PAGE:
Mementos of his time on Hampton Beach adorn the walls of his new office overlooking the umbrella-dotted sand. A letter of admonishment that his supervisor sent to Governor Thomson is there, calling Donahue a “credit to himself and to the state.’’

There are rows of photos of the assembled rescue teams he guided and shaped, including some with his two sons, who followed him onto the beach, first with tailored orange swimsuits their mother crafted to fit their boyish bodies, and later as full-fledged lifeguards.

“You got a sense from the other lifeguards of how much they admired my father and how they looked up to him and how, at different points in their life, he helped shape where they were going,’’ said Kevin Donahue, now 33 and the director of operations for an organic products company in Portsmouth. “He’s such a part of the beach, and the beach is such a part of him.’’

Julie Leonard manages the beach office for the local chamber of commerce, but traces her friendship with Donahue back 50 years when, just after college, Jim Donahue was a part-time bartender at the Ashworth by the Sea Hotel, where she worked as a cocktail waitress.


“Jimmy was the best thing that ever happened to Hampton Beach,’’ said Leonard, a retired Chicopee school principal. “He’s wonderful to his lifeguards. He demands a lot but he gets a lot. He is Hampton Beach, when you think about it.’’

Leland Brennan has thought about it. And agrees. Brennan is a former dean of students at Whittier Regional Vocational Technical High School in Haverhill, where Donahue worked as a physical education teacher until his retirement in 2003.

“Jimmy’s the type of guy where if you need a pat on the back, he’ll give you a pat on the back,’’ said Brennan, now Donahue’s right-hand man at the beach. “If you need to be spoken to, he’ll be the guy who will speak to you. He’s quite a guy.’’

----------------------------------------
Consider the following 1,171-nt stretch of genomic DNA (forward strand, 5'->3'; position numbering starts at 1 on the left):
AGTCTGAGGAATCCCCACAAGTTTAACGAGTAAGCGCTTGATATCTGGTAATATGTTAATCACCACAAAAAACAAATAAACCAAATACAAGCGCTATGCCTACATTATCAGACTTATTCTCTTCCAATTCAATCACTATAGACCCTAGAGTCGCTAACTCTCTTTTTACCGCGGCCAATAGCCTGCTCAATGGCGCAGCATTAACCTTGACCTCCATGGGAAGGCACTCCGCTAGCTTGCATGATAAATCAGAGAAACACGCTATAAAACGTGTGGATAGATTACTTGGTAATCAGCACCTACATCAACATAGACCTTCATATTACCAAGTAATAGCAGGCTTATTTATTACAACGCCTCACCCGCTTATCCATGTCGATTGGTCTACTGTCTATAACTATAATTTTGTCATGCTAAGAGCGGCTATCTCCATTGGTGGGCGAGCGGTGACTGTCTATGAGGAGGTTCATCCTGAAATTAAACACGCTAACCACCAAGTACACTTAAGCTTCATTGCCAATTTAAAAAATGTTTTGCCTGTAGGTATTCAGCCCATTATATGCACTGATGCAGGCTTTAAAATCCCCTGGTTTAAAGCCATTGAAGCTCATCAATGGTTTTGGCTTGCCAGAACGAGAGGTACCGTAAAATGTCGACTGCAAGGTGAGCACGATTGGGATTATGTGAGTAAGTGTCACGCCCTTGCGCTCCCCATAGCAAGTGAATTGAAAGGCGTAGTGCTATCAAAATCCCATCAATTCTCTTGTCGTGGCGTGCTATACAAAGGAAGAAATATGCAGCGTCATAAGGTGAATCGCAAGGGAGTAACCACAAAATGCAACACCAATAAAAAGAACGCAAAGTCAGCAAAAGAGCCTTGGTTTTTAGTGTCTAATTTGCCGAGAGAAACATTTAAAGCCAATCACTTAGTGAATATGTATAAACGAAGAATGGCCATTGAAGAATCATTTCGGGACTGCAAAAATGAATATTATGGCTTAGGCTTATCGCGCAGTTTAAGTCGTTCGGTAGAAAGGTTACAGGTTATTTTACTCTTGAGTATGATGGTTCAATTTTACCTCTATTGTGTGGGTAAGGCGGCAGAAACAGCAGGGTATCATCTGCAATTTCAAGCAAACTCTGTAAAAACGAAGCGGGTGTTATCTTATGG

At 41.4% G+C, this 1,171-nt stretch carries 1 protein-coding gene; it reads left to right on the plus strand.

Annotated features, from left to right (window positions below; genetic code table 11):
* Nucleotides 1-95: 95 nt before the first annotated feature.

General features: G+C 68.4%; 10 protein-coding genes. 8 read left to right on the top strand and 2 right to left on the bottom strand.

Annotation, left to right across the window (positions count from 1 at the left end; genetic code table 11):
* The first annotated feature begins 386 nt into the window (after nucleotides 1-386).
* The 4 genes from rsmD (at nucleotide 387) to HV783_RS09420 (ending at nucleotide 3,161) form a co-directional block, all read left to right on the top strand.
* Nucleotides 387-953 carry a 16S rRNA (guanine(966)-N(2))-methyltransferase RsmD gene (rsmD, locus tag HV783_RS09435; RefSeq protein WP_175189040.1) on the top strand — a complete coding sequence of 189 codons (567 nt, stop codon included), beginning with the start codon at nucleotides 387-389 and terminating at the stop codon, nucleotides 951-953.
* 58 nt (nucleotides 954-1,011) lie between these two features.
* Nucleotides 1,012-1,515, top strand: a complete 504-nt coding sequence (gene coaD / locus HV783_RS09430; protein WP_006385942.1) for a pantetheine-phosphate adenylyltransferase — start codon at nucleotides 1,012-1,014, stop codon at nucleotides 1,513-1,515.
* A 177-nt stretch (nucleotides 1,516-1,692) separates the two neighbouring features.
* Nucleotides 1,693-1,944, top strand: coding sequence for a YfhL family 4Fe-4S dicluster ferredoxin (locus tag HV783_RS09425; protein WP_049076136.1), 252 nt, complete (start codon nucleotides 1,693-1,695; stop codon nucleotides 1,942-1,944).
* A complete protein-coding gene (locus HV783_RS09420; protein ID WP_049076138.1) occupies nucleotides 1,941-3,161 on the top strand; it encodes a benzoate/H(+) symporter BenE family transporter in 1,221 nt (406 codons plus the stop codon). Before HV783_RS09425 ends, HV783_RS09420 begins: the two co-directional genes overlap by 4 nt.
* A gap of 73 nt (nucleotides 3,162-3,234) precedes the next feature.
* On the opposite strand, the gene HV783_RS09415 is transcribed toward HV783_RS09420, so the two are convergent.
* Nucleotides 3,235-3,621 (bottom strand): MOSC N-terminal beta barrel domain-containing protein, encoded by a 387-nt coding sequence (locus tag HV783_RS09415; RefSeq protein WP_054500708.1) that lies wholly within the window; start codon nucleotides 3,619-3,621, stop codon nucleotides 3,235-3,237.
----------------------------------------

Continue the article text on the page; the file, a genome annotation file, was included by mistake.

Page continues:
Yes. A guy whose summer routine kicks into high gear this week, when he and that girl he once met on the beach will celebrate their 43rd wedding anniversary.

“I’ve never been anywhere else in the summertime than Hampton Beach,’’ he said.

And then he told me something else: Maybe it’s time to leave his job as chief of the Hampton Beach Patrol Surf Rescue.

“Oh, 58 seasons of doing this, it’s hard to say goodbye,’’ he said. “I keep saying to one of my captains, ‘This is it.’ It could be this year. If I ever did, I would ask that I could come back in some role and be part of this organization.’’

Part of this organization? In some ways, Jim Donahue is the organization, as familiar and reliable as the relentless ocean’s furious surf he’s patrolled nearly all of his life.

“I’ve never been anywhere else in the summertime than Hampton Beach,’’ he said.
“I’ve never been anywhere else in the summertime than Hampton Beach,’’ he said.(JONATHAN WIGGS/GLOBE STAFF)

Thomas Farragher is a Globe columnist. He can be reached at